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Here's What Indiana Coach Mike Woodson Said Tuesday Ahead of Home Finale Vs. Rutgers

Indiana coach Mike Woodson met with the media on Tuesday, and had plenty to say during his 15-minute interview. It's the final week of the regular season, with a home game against Rutgers and a road trip to Purdue on the agenda.
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BLOOMINGTON, Ind. — Indiana wraps up the home portion of its college basketball schedule on Wednesday night, with a must-win battle against Rutgers with NCAA Tournament bids on the line for both teams.

Indiana coach Mike Woodson met with the media on Tuesday, and discussed several topics, including the continued improved play of Hoosiers point guard Xavier Johnson, the benefits of having Rob Phinisee back, how fast this season has gone for the long-time NBA coach and so much more.

Here is the full transcript of his interview:

Mike Woodson Press Conference

Q. After the game Sunday, X talked about how having Rob back made him more comfortable being aggressive on defense. How does having that safety net of a veteran point guard make you more comfortable in terms of putting out rotations just in case X might get in some foul trouble?

COACH WOODSON: I mean, it's huge. Rob has missed ten games. And we went through a stretch where we were close in games with Rob and X on the floor -- and winning, which was kind of nice. But I haven't been able to get back to that here of late because Rob has been out.

But, yeah, it frees X up a lot more because he knows now he can stay aggressive. We got away with it in the Maryland game. X picked up two fouls early. And we really had nowhere else to go.

Q. We didn't have a chance to ask you this yet. What actually is Trey Galloway's injury? And at this point do you have a timetable for when he might be able to be back?

COACH WOODSON: He's got a high groin pull that's kind of way up in there. And he just hasn't been able to do anything, really. So I can't tell you when the timetable is for him coming back, really. I mean, he's missed 13 games.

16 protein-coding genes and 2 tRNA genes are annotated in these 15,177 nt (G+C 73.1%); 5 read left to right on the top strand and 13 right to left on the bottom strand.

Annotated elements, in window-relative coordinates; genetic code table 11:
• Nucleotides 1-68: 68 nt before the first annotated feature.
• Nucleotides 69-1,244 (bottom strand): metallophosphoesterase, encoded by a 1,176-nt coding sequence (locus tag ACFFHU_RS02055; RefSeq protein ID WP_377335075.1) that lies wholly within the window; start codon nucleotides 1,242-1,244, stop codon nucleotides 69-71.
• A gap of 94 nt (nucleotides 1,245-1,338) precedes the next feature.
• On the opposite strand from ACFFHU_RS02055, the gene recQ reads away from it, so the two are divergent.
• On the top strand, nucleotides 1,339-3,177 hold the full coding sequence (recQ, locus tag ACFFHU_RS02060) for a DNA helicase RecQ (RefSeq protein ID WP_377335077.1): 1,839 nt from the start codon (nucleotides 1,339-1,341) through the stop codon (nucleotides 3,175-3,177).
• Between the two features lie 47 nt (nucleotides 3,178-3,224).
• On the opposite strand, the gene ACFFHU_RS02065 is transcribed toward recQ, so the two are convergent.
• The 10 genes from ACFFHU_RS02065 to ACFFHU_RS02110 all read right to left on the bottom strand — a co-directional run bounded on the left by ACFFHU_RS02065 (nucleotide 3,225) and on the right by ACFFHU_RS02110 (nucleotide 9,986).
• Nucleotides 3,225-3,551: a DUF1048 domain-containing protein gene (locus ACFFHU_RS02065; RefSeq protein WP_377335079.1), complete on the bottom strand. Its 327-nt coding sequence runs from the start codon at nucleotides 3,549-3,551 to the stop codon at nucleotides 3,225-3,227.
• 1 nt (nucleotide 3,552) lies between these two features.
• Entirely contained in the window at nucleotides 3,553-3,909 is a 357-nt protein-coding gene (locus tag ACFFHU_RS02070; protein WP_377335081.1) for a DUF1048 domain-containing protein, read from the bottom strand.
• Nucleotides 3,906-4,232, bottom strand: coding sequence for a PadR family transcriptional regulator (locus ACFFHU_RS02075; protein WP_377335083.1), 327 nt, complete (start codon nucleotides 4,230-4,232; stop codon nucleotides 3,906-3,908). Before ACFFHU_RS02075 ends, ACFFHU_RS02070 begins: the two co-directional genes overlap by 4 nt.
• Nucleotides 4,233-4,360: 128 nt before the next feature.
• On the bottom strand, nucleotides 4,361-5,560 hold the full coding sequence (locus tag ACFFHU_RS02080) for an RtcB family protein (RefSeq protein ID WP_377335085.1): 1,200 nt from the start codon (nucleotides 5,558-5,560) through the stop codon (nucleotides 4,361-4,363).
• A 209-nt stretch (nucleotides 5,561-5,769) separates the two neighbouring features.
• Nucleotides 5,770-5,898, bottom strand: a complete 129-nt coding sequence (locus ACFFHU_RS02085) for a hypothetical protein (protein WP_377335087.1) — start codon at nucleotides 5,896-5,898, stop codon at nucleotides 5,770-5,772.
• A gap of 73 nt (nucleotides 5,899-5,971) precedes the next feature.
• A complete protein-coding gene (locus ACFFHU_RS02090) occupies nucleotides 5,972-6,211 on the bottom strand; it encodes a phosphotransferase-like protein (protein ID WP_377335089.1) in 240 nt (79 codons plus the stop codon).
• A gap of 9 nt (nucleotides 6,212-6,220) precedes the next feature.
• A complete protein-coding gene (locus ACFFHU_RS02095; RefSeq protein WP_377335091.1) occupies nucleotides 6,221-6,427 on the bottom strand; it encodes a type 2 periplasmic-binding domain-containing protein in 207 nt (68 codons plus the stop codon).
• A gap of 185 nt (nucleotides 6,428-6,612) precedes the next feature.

We came into this season thinking that he was going to be a really big part of our rotation. When we got him back we were excited to see it but now he's out again.

Q. Tomorrow night's the final home game already. I know sometimes the seasons take a long time or they seem they fly by. What is it for you? How do you look back on this from November to now and your overall impressions of your first year and how fast it's gone?

COACH WOODSON: That's a great question. In the NBA you go through almost 100 games a year. I've done that for 34 years. So this is kind of a piece of cake. In terms of an 82-game season versus a 30-game season.

And I mean for me it's still just basketball. But the college game it gives you a lot more time to teach and prepare. And the pros, you don't sleep. You just constantly grind it.

Q. You mentioned a couple times this season about how you don't want to dwell on the past; kind of what's happened in the past has happened in the past. And I was curious, where did you get that mindset from? Is there an experience in your life where you kind of develop that way of thinking, or is there someone that taught that to you? How did you kind of figure out that philosophy of thinking?

COACH WOODSON: Again, guys, you think about your everyday life, your own individual lives. I mean, things that happened in the past, you can't go back, good or bad. You learn from the mistakes that you made in the past and you sometimes relive the good things. But you can't go back and get it. I just try to -- I think ahead, man. That's the makeup of how I've been from pretty much the time I left here and went into the NBA.

And you could probably say it started here because the crazy thing here was Knight never let you forget the past. I don't either when it comes to games. We always go back and we look at the game. I'm not going to ever let them forget that. Good or bad, we learn from watching film. And I've always thought that was a major tool.

But I can't live in the past. I've had a good run in terms of my life. And I take it a day at a time. And the fact I'm back here trying to push these guys to do the right things on and off the court, that's, to me, what it's about right now.

Q. I wanted to ask you something specific about Xavier Johnson's game. Seemed like earlier in the year, when he was getting downhill, he was taking a lot of off-balance, contested shots, getting himself in trouble sometimes. He seems to have developed in that area where his judgment, once he gets past his man, he's either taking a good shot or he's finding the open man. Can you talk about just his progression and that specific aspect of his game?

COACH WOODSON: You're right on when you say that because, again, I watched him play at Pitt. And he played very loosely there. And I'm trying to get him to play more -- and that's no knock on the Pitt coach and how his system was set up -- I'm trying to get him to play non-reckless, where he's including his teammates and trying -- we're trying to make him a complete point guard.

A good point guard can get his own shots and can set up everybody else around him. That's what the good point guards do. That's something that we've been trying to teach him, when we brought him on board.